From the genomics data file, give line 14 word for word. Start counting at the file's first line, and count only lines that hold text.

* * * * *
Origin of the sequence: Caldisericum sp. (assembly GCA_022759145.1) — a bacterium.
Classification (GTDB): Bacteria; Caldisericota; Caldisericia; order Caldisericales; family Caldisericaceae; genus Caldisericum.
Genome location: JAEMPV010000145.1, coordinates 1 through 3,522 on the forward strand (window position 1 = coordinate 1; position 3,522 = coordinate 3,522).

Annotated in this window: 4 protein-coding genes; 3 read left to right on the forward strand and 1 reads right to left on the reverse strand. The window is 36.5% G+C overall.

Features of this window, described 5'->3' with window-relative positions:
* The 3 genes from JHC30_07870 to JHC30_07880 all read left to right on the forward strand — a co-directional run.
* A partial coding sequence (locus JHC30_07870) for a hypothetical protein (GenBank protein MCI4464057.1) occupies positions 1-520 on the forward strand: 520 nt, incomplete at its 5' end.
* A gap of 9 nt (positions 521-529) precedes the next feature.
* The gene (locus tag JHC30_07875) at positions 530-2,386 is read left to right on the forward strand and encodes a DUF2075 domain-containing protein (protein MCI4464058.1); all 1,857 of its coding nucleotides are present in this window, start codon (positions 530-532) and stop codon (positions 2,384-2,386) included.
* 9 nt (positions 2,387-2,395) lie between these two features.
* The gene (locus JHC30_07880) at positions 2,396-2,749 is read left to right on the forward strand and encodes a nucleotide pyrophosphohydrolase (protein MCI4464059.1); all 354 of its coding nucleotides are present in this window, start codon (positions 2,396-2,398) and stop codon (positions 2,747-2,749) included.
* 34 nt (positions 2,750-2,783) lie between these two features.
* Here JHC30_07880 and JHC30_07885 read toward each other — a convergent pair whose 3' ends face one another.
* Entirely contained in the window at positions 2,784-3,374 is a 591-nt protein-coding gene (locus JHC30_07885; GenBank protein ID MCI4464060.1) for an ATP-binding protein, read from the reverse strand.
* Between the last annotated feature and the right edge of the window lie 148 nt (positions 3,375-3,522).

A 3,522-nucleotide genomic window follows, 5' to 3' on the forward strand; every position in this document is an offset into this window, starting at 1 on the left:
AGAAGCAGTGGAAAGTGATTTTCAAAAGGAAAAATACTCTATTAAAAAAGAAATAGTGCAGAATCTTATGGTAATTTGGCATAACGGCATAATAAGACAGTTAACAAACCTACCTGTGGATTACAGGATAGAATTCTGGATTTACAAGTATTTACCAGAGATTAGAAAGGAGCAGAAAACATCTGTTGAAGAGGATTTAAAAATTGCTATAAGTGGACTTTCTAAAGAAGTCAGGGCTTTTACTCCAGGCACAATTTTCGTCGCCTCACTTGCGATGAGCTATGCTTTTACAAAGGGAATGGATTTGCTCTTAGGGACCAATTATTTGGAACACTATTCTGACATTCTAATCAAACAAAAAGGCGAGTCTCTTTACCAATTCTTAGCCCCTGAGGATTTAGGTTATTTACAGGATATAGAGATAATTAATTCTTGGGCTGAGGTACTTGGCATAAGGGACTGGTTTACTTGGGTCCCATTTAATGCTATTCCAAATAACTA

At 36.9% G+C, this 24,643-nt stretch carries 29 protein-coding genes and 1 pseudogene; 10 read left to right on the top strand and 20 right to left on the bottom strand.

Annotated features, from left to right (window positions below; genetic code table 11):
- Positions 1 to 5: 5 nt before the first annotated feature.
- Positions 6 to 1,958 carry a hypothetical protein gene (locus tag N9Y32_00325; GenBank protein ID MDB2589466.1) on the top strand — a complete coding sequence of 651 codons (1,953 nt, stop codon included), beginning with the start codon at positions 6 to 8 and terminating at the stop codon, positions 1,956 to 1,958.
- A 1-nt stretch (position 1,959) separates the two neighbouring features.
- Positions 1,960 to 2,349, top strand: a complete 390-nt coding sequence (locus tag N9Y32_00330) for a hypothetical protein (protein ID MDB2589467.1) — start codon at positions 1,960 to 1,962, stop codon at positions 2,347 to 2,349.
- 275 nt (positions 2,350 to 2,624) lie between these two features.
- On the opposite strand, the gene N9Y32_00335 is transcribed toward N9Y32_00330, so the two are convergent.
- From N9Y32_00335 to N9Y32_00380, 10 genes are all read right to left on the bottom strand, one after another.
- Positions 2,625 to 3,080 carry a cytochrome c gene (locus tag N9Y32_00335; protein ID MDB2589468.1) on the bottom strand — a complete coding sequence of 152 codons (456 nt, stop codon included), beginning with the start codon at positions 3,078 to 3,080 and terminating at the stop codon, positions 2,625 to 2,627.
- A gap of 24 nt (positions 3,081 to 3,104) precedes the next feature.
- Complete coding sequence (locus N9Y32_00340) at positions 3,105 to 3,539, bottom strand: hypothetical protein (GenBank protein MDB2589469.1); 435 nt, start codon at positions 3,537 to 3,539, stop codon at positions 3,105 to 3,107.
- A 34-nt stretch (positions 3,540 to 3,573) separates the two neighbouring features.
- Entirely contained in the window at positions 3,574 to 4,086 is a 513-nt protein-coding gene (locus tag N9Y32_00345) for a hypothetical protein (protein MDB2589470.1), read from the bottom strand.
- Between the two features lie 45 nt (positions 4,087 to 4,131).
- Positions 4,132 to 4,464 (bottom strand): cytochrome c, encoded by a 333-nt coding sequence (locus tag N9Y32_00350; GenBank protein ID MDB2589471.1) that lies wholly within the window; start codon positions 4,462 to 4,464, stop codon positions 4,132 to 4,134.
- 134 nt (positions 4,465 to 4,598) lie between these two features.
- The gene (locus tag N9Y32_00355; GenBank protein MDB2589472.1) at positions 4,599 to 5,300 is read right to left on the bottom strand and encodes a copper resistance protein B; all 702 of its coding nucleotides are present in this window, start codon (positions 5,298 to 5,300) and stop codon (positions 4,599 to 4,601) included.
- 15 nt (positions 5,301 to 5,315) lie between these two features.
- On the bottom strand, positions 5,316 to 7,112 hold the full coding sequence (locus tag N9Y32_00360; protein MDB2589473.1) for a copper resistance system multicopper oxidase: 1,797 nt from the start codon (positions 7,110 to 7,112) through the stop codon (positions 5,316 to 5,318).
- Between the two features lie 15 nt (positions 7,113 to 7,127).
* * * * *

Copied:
* Entirely contained in the window at positions 2,784-3,374 is a 591-nt protein-coding gene (locus JHC30_07885; GenBank protein ID MCI4464060.1) for an ATP-binding protein, read from the reverse strand.